Monday, July 31, 2006


The Main quadrangle in IISc is fashioned like the Union Jack, a bit of a throwback to our colonial legacy. I must admit to a tingle of satisfaction whenever I walk over it.

One of the lanes of the Jack is lined with Ficus benjamina trees. These are beautiful trees with interesting architechture. They branch very low on the stem, have large and widespread canopies with drooping leaves. The branches often extend long distances parallel to the ground before turning up towards the sun into a canopy break.

I think it was during the last monsoon that two of these trees tipped over. The soil around their roots had washed away with the rains and softened. The weight of the trees and wind brought them down. They lay on their sides for many a month, and since some of their roots were still in the ground continued to grow. Some branches were torn off the main stem and they died, others continued thriving. There was a huge canopy gap where the trees had stood.

After all this time, the folks in the nursery decided they had to do something about the trees. the branches were pared to make the trees more manageable. The help of two cranes, many prop branches, ropes and humans was enlisted to make these trees stand up again. It was hard work and a little risky.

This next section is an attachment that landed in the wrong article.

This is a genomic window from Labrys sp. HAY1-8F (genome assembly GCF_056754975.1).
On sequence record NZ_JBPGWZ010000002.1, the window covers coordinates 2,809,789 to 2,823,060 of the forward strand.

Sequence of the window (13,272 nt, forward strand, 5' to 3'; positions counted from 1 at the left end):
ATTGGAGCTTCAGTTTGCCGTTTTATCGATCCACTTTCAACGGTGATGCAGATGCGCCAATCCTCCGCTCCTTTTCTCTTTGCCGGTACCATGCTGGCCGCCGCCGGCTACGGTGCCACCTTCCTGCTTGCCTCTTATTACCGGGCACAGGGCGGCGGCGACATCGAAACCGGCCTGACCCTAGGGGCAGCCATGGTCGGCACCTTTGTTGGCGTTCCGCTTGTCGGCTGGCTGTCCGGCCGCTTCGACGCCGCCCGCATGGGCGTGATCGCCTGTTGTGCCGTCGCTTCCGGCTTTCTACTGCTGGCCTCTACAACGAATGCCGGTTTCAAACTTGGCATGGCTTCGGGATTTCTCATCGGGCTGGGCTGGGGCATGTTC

The wisdom of it, as always, questionable. I can't but think that the primary motivation in actions like these is a sense of aesthetic that is uniquely and exclusively anthropic. Functionally these trees would have gone on living and growing as they were. Branches would have grown upward and eventually filled the gap they had left. They were providing interesting undergrowth like space for crits close to the ground, which is now gone. Things live in dead trees, under the bark, in the gaps and the spaces.

Now they're standing again and they might find it easier to fill the gap, it remains to be seen. I hope the props and the ropes and whats left of their damaged root system will be enough for them to remain standing. Because the monsoon (if it ever comes) is upon us. And it will carry away all the soil thats been loosened in this process. I'm not sure if the roots will survive this time, if the trees fall again. The branches on the tree had prevented the angle of the fallen tree to the ground being from too acute and helped its roots stay in the ground. Not too many branches anymore.

Lets see yeah?

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